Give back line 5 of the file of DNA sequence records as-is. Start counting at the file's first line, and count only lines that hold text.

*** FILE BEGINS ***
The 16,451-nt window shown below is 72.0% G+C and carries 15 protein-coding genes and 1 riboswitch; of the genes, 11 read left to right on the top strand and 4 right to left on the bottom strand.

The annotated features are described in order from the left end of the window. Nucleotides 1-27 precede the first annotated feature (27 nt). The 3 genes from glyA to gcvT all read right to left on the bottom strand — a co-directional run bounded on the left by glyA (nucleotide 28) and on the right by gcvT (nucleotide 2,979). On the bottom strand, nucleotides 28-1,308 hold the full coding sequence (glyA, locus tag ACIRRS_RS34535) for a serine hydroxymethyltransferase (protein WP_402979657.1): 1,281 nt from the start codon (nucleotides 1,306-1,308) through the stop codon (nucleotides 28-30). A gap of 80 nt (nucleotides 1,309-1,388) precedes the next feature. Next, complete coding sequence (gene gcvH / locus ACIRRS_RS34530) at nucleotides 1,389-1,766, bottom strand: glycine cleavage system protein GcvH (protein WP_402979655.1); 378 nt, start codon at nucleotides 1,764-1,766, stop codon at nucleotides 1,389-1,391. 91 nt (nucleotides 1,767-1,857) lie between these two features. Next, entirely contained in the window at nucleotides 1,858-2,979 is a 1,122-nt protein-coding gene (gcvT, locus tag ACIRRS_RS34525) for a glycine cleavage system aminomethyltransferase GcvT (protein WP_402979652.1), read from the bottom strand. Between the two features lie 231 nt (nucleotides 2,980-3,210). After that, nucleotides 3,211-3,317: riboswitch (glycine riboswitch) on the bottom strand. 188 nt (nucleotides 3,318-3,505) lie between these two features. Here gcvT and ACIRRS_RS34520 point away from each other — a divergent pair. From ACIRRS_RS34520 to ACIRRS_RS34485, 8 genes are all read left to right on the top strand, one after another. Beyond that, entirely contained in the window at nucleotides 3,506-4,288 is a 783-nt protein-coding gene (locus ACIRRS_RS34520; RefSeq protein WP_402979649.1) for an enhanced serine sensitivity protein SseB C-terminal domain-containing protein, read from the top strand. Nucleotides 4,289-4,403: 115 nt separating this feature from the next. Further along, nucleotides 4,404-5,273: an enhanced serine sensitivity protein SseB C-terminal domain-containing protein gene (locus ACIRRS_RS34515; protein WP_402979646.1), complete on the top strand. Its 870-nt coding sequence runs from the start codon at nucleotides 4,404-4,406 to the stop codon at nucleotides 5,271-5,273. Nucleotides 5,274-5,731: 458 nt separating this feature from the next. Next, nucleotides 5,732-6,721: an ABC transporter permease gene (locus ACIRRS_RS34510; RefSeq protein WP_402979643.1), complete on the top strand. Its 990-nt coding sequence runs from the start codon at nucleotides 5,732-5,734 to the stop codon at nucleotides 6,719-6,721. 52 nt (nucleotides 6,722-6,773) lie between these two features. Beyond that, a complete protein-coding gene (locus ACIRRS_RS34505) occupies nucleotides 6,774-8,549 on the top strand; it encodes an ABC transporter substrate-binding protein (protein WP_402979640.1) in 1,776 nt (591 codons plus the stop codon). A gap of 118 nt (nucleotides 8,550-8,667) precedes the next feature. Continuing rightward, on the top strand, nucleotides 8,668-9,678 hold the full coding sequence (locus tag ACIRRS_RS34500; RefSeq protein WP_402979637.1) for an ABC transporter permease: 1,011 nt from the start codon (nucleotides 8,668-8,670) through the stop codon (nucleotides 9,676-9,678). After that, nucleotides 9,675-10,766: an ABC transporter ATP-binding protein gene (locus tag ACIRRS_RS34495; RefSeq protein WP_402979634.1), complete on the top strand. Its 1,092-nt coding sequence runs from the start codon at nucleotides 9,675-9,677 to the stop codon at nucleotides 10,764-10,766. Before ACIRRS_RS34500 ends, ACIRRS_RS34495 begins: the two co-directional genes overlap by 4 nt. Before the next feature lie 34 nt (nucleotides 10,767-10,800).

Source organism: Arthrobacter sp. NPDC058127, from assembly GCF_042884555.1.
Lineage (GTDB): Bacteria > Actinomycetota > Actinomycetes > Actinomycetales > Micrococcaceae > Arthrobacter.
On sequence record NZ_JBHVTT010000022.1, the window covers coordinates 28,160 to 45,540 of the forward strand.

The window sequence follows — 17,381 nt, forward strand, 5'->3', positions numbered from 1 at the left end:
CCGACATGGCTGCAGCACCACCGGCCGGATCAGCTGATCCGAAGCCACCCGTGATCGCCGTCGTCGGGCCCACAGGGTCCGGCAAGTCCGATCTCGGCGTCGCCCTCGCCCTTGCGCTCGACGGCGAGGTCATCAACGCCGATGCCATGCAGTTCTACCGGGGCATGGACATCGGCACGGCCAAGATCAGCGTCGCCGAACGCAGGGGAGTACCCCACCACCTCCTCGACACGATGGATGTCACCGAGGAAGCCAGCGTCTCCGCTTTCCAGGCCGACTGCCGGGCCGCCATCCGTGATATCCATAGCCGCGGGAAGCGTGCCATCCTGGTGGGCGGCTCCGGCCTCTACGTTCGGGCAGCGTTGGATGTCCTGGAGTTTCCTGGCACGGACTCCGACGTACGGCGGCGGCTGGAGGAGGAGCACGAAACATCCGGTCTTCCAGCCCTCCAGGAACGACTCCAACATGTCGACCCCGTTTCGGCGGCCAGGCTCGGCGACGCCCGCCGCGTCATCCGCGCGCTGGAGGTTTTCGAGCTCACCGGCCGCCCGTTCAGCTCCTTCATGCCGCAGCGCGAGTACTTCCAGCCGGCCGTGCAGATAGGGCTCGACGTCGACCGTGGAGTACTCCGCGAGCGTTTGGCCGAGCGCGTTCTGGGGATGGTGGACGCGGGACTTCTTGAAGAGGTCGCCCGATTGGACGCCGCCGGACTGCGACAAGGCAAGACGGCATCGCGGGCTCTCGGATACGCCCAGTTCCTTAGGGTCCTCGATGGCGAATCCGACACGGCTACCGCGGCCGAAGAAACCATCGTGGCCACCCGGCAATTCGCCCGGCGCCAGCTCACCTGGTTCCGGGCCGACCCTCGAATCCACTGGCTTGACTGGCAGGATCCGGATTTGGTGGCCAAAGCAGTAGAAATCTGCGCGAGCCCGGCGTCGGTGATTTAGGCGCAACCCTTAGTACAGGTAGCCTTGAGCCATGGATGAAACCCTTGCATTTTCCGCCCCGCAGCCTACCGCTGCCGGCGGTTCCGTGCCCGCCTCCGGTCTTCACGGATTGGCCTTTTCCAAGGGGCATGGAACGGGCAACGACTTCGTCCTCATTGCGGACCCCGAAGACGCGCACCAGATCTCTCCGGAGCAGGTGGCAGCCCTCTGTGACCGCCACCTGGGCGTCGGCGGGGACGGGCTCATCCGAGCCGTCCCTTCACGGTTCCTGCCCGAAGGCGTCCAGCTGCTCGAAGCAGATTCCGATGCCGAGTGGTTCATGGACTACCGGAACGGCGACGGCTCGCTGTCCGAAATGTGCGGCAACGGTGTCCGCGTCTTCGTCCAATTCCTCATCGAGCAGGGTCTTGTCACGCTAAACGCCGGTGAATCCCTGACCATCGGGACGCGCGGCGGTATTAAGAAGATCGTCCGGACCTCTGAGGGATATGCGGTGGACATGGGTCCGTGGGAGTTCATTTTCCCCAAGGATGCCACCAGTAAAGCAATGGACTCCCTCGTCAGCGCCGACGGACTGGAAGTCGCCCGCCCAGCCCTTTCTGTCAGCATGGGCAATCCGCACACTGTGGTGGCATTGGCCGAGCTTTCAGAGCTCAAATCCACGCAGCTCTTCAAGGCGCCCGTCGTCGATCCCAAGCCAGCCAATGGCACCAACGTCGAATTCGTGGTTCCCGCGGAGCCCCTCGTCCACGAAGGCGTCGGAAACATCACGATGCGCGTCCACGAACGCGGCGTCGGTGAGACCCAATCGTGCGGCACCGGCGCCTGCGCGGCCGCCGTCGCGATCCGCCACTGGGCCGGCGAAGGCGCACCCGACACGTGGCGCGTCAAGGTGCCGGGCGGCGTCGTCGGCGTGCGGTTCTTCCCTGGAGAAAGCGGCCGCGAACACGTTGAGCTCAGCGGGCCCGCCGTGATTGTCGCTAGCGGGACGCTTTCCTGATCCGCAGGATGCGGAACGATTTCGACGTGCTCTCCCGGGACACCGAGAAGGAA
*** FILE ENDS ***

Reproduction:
On sequence record NZ_JBHVTT010000022.1, the window covers coordinates 28,160 to 45,540 of the forward strand.